Former conservation police officer hired as SRO

MONTEREY — Beth McGuire is joining the Highland County Sheriff’s Office as a school resource officer for Highland County Public Schools — the first SRO the division has had in some time.

McGuire was a conservation police officer for 14 years with the Department of Wildlife Resources but left the job to spend more time with her family.
“That was the main motivator for leaving that job,” McGuire said, adding that she had loved the job.
McGuire then became an auxiliary deputy and worked part-time, providing court security for the sheriff’s office on court days.
Currently, the school resource officer position is only funded through the end of this school year.
The county was awarded a grant of $61,274 from the Department of Criminal Justice Services in October.
Highland County Sheriff Ronald Wimer asked supervisors to accept the grant in November, but the board tabled the issue until December, when it unanimously accepted the grant and created the position through the end of this school year.
Supervisors expressed concern the grant only covered this school year, but Wimer said McGuire knew the job could be temporary if alternate funding is not secured.
At its January meeting, the Highland County School Board accepted a memorandum of understanding between the school system and the sheriff’s office as a guideline for the school resource officer position.
“My first job is to ensure the safety and security of the students and faculty,” McGuire said. 
She will also educate students on how law enforcement works, how to interact with law enforcement, and what officers can do to help people.
McGuire will serve as a mentor and role model. “It’s being there for the kids to have somebody to talk to,” she said. She could mediate and refer students to other services if needed.
She wants to reassure students and parents she is not there to investigate criminal activity.
“I’m not there to arrest a lot of students and put them into the juvenile justice system,” McGuire said. “If a law is broken, that’s when I can step in.” Not all infractions need an arrest, she stressed. “Just because a law is broken doesn’t mean it has to go to the court system. We want to keep them out of the justice system if possible.”
McGuire said she is happy to talk with parents and students anytime. “I have an open-door policy,” she said. 
She will have office space at the school for private meetings. “Just call me if you want to talk or have questions about what I can do.”
McGuire will meet weekly with school administrators to plan educational opportunities and try to address any potential problems. “I’ll be really working hand-in-hand with them,” she said.
McGuire is no stranger to working with kids of all ages. “I’ve taught hunter education for 14 years,” she said. She helped start Kids Fishing Day and volunteers with the local Girl Scouts as well. “I’ve been around and worked with kids a lot.”
McGuire will be in complete sheriff’s office uniform and armed while working in the schools. She will work during the school day and at some after-school events as requested.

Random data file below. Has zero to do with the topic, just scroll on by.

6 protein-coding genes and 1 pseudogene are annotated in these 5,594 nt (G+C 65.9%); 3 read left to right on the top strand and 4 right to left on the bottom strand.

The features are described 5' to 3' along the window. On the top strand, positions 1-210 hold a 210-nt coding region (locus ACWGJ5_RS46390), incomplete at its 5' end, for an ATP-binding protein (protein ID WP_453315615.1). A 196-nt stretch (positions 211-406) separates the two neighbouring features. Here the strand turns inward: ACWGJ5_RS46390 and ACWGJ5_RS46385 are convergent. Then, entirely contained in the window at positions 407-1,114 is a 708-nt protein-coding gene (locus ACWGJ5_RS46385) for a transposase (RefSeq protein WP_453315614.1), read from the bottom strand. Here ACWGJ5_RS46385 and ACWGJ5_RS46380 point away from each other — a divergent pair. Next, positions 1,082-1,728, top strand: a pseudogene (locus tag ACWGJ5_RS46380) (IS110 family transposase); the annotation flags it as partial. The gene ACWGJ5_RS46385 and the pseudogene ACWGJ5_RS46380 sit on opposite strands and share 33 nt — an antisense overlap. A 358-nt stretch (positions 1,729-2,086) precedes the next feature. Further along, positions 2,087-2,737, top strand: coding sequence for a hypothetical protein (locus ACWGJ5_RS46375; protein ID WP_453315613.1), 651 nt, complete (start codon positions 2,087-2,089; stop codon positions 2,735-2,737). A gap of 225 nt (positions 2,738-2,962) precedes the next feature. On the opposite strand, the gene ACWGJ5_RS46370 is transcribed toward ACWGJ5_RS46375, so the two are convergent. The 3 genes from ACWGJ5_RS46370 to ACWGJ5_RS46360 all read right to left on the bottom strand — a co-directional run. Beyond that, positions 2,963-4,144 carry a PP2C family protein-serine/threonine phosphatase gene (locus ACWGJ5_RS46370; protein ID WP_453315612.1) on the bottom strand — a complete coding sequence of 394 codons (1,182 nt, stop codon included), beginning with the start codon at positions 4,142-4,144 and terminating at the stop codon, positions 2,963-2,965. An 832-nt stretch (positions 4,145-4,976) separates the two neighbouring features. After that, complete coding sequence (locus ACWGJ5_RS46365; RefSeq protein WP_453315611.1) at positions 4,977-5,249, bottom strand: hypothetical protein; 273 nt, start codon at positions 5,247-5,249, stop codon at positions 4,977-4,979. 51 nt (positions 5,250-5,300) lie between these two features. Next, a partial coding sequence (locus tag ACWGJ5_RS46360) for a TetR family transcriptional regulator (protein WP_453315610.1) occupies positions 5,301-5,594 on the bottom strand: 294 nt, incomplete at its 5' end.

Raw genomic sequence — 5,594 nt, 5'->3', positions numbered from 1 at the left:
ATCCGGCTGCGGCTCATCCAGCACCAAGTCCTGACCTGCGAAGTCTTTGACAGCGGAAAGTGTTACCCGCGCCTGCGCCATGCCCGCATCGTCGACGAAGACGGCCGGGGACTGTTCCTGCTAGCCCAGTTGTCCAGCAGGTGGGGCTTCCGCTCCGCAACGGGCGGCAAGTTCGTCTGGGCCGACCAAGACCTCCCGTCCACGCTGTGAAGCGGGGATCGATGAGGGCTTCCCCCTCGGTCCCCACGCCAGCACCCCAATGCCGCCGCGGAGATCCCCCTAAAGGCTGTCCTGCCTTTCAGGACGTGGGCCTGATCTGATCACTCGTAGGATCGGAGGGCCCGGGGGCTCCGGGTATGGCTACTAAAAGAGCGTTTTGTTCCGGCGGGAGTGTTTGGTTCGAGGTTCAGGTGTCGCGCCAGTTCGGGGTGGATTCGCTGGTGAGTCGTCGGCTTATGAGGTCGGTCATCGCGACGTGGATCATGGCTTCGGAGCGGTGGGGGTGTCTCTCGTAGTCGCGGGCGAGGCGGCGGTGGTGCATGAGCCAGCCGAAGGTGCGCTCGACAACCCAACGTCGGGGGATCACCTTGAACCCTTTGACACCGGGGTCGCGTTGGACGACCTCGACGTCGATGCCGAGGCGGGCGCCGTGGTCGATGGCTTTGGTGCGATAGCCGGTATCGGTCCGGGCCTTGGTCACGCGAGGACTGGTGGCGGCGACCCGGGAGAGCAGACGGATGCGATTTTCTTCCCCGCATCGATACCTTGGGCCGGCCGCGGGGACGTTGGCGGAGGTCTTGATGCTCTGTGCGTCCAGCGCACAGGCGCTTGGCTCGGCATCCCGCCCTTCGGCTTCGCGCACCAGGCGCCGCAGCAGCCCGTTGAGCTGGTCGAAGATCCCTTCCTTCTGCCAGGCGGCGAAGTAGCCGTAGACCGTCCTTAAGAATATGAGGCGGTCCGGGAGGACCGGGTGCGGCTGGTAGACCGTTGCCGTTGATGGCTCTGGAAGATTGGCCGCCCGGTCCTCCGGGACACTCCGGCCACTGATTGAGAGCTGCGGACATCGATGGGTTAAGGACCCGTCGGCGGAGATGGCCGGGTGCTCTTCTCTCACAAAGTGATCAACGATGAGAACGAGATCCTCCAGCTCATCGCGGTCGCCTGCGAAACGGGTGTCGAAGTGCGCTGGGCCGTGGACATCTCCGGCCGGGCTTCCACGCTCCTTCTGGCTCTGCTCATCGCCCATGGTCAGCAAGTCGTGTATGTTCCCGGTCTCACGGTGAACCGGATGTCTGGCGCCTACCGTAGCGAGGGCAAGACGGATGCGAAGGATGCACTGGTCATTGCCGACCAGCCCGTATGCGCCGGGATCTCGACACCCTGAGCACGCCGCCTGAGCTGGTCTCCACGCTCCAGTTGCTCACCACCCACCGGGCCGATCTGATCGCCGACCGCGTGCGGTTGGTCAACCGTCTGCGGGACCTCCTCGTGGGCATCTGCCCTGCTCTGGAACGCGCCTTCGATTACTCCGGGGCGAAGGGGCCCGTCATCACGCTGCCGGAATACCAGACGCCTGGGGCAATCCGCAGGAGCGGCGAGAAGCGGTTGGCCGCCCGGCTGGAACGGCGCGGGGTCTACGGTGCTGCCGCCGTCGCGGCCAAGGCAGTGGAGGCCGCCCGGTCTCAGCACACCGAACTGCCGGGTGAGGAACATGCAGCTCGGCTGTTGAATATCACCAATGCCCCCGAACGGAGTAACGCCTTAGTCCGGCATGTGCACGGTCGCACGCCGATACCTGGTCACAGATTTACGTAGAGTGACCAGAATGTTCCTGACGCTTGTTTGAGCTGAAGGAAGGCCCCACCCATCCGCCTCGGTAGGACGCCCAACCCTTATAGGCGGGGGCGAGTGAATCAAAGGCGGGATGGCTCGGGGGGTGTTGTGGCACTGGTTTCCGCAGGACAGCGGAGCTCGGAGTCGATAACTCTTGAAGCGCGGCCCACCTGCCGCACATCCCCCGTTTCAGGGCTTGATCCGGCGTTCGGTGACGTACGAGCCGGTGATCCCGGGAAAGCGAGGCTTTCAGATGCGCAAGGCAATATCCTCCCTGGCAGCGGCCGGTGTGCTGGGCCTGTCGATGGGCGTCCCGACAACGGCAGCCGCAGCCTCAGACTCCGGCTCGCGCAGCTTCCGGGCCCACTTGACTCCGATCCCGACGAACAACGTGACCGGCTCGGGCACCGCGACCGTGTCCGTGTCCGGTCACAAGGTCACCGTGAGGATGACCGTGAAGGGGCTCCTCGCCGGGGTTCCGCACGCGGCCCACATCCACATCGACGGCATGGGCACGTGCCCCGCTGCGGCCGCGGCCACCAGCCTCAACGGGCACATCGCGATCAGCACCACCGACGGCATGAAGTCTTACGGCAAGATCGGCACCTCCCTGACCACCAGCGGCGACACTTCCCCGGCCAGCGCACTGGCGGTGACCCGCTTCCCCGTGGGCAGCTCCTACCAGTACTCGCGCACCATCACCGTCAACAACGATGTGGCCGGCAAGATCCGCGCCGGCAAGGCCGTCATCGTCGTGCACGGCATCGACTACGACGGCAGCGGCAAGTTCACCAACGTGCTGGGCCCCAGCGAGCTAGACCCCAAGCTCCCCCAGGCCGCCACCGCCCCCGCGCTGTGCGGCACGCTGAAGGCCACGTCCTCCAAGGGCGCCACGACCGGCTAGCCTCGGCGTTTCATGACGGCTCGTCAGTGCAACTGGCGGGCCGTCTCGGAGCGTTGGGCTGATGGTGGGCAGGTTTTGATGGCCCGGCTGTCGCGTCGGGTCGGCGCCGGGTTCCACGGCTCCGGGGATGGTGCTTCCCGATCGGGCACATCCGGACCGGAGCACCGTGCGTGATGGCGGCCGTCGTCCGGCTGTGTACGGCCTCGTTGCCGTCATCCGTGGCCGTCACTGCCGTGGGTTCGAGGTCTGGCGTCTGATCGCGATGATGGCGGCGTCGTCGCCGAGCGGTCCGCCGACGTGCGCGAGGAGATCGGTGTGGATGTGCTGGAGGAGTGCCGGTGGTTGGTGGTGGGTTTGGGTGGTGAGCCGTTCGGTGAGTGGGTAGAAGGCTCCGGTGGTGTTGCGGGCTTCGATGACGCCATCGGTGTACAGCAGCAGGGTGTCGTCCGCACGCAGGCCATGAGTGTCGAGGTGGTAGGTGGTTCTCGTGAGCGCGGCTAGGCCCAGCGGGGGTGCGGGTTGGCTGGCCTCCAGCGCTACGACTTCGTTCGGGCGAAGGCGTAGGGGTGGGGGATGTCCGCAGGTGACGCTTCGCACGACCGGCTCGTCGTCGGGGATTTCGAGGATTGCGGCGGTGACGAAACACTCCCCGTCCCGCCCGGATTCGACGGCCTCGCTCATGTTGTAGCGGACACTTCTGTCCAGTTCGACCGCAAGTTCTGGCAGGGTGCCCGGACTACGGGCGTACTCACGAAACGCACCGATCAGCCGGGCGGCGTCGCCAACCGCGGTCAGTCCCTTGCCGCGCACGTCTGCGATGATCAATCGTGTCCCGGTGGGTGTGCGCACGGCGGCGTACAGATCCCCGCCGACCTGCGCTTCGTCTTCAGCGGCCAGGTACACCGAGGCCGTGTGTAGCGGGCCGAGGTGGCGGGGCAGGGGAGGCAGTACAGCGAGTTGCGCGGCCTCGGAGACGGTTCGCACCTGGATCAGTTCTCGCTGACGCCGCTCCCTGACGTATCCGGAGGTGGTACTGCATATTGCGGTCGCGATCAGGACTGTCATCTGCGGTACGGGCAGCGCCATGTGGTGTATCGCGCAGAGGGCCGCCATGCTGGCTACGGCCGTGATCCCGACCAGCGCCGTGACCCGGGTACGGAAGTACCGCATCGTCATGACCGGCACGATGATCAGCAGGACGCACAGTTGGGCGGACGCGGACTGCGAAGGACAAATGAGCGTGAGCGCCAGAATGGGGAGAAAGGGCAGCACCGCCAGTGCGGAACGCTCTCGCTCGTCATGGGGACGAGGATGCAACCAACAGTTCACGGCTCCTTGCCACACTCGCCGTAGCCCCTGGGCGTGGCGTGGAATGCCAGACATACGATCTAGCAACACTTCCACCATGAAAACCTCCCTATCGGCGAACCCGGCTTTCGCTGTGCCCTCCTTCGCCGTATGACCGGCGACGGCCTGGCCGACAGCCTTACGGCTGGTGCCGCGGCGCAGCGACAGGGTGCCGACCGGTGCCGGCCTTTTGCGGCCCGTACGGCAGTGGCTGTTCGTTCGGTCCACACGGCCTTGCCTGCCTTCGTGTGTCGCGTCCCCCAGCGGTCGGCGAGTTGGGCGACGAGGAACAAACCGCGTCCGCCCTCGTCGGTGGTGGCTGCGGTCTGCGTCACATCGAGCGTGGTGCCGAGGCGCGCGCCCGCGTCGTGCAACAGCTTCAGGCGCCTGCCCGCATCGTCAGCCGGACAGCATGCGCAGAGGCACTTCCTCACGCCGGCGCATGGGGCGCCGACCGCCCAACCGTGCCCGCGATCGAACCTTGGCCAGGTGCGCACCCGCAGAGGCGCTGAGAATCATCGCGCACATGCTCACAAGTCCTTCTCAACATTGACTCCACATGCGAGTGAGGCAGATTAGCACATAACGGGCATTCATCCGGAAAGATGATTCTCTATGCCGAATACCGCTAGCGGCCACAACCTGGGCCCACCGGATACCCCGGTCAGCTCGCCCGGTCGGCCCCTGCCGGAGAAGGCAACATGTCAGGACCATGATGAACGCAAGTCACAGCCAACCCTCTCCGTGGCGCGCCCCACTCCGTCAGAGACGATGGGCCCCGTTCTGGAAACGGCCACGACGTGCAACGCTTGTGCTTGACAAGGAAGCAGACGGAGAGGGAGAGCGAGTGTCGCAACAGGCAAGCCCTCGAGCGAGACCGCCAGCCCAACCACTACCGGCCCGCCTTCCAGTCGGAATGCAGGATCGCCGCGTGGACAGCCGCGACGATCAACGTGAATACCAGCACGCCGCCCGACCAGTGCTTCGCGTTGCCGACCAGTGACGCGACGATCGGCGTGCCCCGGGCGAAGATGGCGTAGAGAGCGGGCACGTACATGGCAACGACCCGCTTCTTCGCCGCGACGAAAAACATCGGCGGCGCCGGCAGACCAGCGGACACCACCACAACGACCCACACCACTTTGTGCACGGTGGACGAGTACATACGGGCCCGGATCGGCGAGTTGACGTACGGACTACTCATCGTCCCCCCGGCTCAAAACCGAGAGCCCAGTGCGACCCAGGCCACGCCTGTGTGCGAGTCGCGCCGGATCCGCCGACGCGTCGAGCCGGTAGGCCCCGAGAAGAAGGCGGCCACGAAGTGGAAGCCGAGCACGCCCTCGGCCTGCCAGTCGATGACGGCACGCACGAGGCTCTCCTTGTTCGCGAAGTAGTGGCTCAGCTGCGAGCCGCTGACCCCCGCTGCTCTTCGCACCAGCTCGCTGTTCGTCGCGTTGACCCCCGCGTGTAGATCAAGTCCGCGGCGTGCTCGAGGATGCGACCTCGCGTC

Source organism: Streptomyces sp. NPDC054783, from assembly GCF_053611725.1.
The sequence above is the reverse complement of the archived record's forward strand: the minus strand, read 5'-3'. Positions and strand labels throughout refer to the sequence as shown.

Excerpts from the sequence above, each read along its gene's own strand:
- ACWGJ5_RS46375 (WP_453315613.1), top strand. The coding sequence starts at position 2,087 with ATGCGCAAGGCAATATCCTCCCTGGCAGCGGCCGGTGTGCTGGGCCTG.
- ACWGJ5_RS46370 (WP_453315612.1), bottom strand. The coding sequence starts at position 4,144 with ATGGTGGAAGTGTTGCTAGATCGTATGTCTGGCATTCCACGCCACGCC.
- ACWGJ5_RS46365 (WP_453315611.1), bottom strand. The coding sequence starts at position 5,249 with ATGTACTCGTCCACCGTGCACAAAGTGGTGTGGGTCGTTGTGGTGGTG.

“I’ll have all the tools necessary to keep the students safe,” McGuire said. She will have access to the school’s security cameras and will be the primary liaison between the school and the sheriff’s office.
McGuire will complete a 40-hour course on basic school resource officer duties within 90 days.
According to the MOU, McGuire reports to the Highland County sheriff, sergeant, or designee.
The school board and school administrators’ duties include advising the SRO of all violations required by law, advising of known safety and security concerns, supporting the SRO through cooperation with staff and working together for resolutions to problems and concerns, and providing adequate supplies and space to the SRO.
The MOU lays out other duties of the SRO, including providing technical assistance to the school for crime prevention, patrolling the school grounds, assisting school administrators to supervise all persons coming onto school property, exercising police authority when criminal situations require immediate action, referring normal school discipline matters to school administration, assisting the schools in creating security practices and crime prevention measures, and in developing positive relationships with students.
Highland County Public Schools superintendent Dr. Drew Maerz asked the supervisors to accept the grant in December. “This is the first school system I’ve been in that does not have a school resource officer,” said Maerz. 
“In these times of school safety concerns, having an SRO helps school administrators support the safety and well-being of students,” Maerz told The Recorder. “SROs use their professional training to support administrative efforts in designing, running, and evaluating school safety drills. They serve as a liaison with the sheriff’s office in designing our emergency procedures and crisis response management in the schools.
“They also serve as an onsite responder to threats to safety and a deterrent to unlawful and unsafe activities,” he added. “SROs can also support student learning opportunities such as DARE (Drug Abuse Resistance Education), CARE (Child Abuse Resistance Education), safe driving, self-defense, and proper decision-making.”